In 2002 Sarah Turnbull (an Australian reporter/author) wrote a book called ‘Almost French’ about her ‘new life in Paris’ with her French boyfriend. When I read the book back then I found many of her observations rang true for me (such as learning to appreciate interminable meals). I rediscovered this book when opening cartons of our belongings (that had been in storage for 2.5years). I was curious to see how Sarah was coping with her life in Paris these days…..but as it turns out, she and her (now) husband Fred are now living in Australia!
After the 32-hour trip back to France from Australia I was excited to see the sun shining on the first day and then whilst walking to the center of town to stumble upon the local ‘Foire a l’Ancienne d’Autrefois Challans’ (Old fashioned Festival of Challans of another era) . This event takes place 4 times during July and August involves a large number of locals dressing up and re-enacting the way of life in the early1900’s.
With the enthusiasm of an excited puppy I approached a group of young girls dressed in period costume and asked them if I could take a photo to which they gave the surly reply that I hadn’t said ‘please’.
I was immediately flung back to a time – 15 years ago during my first year of life in France – one afternoon I’d lost my way whilst walking and had asked a passer-by for directions (in my very broken French). In an indignant tone he said that he did not wish to be spoken to in the informal manner ‘tu’ but with the formal manner ‘vous’ (which involves more complicated verb conjugations). I don’t recall if he gave me directions.
Being ‘polite’ – in the formal sense – is very important in France. Now whilst I believe that how one says something is as important as what they say and that being ‘polite’ extends way beyond just words and grammar, this is not a time for arguments…I should (just suck it up Jenni!) have said ‘S’il vous plait’.
My intention is to keep my mind and heart open and not to use the useless concepts of ‘good’ and ‘bad’…..AND of course…… remember to say please. I might also keep in mind Sarah Turnbull’s observation; “ To be a true insider you need that historical superglue spun from things like French childhood friends and memories of school holidays on the grandparents’ farm and centuries of accumulated culture and complications.”
As my husband grew up in Challans, we have enjoyed time spend with his family and some of his childhood friends (some of whom recognized him as he was jogging down the street). We do however (and this is surely to be expected) feel like we are outsiders.
Also as expected, the food has not disappointed me. We have enjoyed home-cooked meals with melons (cantaloupes), mussels, pipi shells (pignons) freshly collected from the beach at low tide before being lightly cooked in butter and garlic, mouth-cutting baguettes with a huge assortment of cheeses, and fruit tarts with plums and or apricots.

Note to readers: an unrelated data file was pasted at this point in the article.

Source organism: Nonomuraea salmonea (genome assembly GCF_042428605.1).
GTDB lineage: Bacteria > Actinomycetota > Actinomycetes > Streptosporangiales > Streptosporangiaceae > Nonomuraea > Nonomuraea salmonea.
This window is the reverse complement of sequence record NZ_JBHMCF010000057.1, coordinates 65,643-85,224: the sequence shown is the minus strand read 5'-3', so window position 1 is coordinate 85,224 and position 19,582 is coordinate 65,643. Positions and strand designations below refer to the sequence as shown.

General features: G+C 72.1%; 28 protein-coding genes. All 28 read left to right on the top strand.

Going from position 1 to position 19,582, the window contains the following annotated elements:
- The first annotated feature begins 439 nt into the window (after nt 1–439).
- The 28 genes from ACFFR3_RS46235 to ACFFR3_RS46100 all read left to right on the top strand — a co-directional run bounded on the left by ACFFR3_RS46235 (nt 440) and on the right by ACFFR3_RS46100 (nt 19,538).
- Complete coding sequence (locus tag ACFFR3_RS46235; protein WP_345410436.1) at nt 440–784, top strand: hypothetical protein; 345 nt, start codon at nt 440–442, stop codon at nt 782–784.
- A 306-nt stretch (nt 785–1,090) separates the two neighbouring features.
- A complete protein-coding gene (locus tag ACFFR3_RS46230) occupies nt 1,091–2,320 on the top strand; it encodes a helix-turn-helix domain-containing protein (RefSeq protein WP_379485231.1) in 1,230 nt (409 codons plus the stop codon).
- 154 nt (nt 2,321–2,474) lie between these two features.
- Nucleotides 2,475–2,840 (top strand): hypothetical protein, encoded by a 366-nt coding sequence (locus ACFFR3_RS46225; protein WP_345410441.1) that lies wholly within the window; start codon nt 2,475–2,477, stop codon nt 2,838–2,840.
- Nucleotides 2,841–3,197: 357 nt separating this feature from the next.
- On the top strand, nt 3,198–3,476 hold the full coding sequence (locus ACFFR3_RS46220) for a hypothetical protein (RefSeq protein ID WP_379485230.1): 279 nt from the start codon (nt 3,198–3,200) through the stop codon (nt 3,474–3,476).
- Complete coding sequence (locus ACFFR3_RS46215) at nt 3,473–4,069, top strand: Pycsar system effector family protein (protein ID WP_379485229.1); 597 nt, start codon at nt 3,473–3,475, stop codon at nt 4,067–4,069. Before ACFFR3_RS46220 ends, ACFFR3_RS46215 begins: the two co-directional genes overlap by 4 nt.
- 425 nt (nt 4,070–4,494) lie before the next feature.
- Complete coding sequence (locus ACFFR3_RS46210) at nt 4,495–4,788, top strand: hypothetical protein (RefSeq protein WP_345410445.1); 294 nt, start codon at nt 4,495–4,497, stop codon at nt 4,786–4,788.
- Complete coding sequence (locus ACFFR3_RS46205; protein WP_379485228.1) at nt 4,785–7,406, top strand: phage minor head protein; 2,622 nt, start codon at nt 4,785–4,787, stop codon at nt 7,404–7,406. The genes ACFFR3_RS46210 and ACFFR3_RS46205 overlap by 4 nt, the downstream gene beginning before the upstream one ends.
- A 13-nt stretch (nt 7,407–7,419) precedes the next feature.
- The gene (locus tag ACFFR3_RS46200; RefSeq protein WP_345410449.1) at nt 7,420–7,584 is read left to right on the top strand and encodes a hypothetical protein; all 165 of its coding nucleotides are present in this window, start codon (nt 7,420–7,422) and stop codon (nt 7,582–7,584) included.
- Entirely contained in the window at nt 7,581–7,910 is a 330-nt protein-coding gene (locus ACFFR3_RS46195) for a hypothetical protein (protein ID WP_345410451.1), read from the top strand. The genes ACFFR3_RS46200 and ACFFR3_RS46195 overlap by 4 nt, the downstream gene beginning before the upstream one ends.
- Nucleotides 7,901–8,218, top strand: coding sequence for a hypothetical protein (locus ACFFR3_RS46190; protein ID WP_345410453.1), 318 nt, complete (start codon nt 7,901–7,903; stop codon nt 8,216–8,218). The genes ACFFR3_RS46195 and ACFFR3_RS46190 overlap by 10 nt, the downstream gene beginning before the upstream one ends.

After an initial adjustment period of a few days staying at my mother-in-law’s (time to recuperate from the voyage, reconnect, be fed and to buy a car) the next 2 weeks were spent 15mins away right on the west-coast of France in the beach-resort town of St Jean de Monts – enjoying the beach and coastal forests (until our permanent home became available).
During this time I felt the strongest pull to be close to the earth –I found myself lying down on the fine sand, the carpet of pine-needles, the prickly lawn…..to feel the breeze move over my body, to watch insects scamper/fly and to listen to the birds/waves crashing. Living in Shanghai over the past 2 years taught me many things, one of which is to be particularly grateful for fresh air, clean water and blue skies.
We are now in our little ‘permanent’ home. When I met the neighbors (a retired couple) the first phrase that they used was ‘c’est calme ici’ (it’s quiet and calm here)….I’m not sure if this was a warning (ha ha ha). We still have no internet nor land-line telephone and we are without most of our belongings (which are still in a container somewhere between China and France) and are reminded yet again that we don’t really need most of them.
I feel like the ‘honeymoon’ period is nearly over and I’m eager to look into possibilities here (such as employment, associations, yoga etc.) but in France, like much of Europe, nothing really happens over the summer period of July and August.
As Confucius advises (in the book that I just read during our holidays ‘Confucius from the Heart’ by Yu Dan): ‘Do what is in front of you as well as you can; there’s no need to worry about most things, so dont’ worry about them‘.
Ps. Mum is still in hospital but she is now in the rehabilitation ward with a goal to move back home at the end of the week and then to receive palliative cancer/chemotherapy treatment once she is strong enough. She and dad sound positive and strong. Thank you everyone for your well wishes and positive ‘vibes’ which are greatly appreciated.